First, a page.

Forced labour generates $150bn a year – three times Apple's revenues Image: REUTERS/Kenny Katombe - RTSIIMR
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Human Rights is a key topic at the World Economic Forum's Annual Meeting 2017. Watch the session on Issue Briefing: Human Rights in a Multipolar World here.
Modern slavery is a hidden crime, yet it’s happening right under our noses, in every part of world. In fields, factories, building sites, brothels and homes.
It takes on many different forms: human trafficking, forced and bonded labour, sexual exploitation, domestic servitude, forced marriage, organ removal, and often exists in more than one of these guises.
There are currently an estimated 45.8 million people enslaved worldwide. This is roughly equivalent to the population of Spain.
The Global Slavery Index 2016 assessed the extent of the problem and adequacy of governments’ responses in 167 countries. North Korea, where an estimated 4.37% of the population is enslaved, has the highest incidence of modern slavery, followed by Uzbekistan at 3.97% and Cambodia at 1.65%.
In terms of absolute numbers, India has more people in slavery than any other country – an estimated 18.3 million – but has taken significant steps to tackle the problem, according to the Walk Free Foundation, which produced the index.
Slavery is a booming criminal industry. Forced labour generates $150 billion a year in illegal profits, figures from the International Labour Organization (ILO) show. That’s more than the GDP of most African countries and three times Apple’s revenues.
The ILO estimates that there are 21 million victims of forced labour globally – 19 million of whom are exploited by criminals working for themselves or gangs, and over 2 million by the state or rebel groups.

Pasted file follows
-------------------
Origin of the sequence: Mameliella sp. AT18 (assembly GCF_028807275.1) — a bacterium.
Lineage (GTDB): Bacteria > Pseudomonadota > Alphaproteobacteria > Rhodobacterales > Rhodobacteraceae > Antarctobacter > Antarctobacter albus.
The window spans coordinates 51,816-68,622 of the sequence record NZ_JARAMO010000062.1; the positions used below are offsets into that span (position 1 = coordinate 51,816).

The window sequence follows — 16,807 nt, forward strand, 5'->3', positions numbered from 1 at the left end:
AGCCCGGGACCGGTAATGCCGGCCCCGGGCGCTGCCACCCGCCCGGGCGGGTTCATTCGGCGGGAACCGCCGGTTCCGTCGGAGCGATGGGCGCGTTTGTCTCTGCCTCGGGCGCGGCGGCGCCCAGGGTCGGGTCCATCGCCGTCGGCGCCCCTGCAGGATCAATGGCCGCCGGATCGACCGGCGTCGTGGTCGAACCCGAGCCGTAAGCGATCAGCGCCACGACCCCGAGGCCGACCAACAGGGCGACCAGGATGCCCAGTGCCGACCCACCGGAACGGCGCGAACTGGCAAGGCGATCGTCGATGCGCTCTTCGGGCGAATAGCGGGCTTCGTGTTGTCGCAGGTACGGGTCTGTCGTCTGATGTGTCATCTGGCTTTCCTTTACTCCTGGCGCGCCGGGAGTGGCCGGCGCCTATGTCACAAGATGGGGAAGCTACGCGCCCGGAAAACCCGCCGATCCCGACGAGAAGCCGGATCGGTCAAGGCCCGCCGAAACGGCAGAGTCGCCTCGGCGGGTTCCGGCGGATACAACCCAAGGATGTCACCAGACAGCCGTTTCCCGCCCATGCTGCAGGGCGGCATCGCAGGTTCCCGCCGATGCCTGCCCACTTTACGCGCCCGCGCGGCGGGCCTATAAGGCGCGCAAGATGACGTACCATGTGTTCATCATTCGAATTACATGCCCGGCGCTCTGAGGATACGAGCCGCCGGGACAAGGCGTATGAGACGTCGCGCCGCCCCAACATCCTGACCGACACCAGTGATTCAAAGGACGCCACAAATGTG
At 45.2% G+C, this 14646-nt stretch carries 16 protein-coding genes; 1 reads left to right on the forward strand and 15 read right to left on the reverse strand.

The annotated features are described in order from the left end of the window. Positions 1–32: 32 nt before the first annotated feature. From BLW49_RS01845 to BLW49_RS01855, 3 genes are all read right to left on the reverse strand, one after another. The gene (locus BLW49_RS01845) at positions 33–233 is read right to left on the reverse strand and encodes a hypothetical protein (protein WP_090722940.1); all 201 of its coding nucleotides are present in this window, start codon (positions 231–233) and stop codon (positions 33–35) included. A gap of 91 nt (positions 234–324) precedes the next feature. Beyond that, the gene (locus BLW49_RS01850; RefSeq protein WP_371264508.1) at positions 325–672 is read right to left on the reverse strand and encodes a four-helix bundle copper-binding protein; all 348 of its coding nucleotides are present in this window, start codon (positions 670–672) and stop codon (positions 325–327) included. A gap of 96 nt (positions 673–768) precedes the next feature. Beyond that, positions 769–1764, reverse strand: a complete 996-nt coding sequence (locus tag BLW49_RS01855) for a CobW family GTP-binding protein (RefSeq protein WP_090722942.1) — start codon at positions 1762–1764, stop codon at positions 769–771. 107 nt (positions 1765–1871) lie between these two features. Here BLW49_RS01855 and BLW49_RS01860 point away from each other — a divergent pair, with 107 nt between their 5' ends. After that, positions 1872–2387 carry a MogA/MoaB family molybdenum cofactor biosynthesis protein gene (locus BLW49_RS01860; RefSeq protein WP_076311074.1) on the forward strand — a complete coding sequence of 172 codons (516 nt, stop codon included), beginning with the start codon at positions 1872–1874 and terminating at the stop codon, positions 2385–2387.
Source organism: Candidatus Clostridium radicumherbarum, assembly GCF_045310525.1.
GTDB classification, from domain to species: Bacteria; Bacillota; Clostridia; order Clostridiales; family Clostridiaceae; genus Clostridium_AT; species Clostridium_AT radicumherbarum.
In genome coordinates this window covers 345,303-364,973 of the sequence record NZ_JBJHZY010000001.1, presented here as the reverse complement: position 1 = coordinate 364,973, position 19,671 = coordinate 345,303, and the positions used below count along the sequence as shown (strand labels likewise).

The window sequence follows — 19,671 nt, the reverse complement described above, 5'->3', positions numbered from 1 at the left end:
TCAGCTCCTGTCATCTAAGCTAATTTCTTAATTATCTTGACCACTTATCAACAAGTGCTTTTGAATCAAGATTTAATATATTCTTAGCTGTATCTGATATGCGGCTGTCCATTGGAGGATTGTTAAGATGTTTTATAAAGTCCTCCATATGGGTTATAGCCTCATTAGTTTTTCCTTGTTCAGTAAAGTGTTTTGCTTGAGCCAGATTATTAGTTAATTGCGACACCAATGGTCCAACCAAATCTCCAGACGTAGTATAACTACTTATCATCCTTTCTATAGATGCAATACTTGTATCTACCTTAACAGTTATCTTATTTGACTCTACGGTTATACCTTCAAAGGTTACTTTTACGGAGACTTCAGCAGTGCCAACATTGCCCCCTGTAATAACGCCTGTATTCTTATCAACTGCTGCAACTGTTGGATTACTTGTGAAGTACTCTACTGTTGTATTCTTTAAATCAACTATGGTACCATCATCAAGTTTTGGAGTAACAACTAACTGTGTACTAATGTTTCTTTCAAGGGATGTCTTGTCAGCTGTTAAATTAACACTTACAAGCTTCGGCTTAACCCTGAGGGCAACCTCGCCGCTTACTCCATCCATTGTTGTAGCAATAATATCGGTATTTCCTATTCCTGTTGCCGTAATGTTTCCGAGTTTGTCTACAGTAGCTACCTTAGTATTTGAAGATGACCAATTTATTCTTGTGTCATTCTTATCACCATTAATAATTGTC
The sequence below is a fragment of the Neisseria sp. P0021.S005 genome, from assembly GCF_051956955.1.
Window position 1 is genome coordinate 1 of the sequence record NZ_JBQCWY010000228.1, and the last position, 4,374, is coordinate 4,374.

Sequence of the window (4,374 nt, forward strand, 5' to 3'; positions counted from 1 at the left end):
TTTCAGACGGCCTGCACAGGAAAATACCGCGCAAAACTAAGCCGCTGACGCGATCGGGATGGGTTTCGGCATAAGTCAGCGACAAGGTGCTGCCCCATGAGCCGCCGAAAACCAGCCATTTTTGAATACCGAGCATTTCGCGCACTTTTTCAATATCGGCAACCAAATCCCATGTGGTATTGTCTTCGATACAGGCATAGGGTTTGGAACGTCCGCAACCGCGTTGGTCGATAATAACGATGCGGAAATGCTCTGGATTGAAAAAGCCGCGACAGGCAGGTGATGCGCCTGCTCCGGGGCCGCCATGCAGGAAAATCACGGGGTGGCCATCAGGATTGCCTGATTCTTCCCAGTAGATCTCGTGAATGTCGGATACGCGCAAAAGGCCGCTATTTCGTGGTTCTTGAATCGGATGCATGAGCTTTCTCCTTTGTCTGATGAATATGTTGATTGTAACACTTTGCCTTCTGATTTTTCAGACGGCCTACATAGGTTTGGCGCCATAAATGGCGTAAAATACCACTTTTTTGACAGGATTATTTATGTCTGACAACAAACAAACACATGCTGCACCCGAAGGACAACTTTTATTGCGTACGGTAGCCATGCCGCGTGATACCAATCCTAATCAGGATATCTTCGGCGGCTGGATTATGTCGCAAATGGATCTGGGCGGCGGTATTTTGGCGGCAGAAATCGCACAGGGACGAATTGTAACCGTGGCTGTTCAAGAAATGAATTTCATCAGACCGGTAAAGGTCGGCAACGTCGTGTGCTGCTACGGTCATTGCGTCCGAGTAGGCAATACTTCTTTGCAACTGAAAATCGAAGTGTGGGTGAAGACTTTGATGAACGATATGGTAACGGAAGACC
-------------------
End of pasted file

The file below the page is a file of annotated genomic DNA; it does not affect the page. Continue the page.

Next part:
More than one fifth of enslaved people working for individuals or gangs are sexually exploited, and victims of sex trafficking include an estimated 1.8 million children.
Almost one third of trafficked people who are found are children, according to a 2014 UNODC report on human trafficking.
In Africa and the Middle East children make up the majority of victims. In Europe and Central Asia, on the other hand, they are outnumbered by adults, mainly women.
Nobel Peace Prize laureate Kailash Satyarthi founded the charity Bachpan Bachao Andolan (Save the Childhood Movement), which has rescued more than 80,000 enslaved children in South Asia.
He also leads the Global March Against Child Labour, a global movement to bring child labour and child slavery to the attention of world leaders.
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The views expressed in this article are those of the author alone and not the World Economic Forum.
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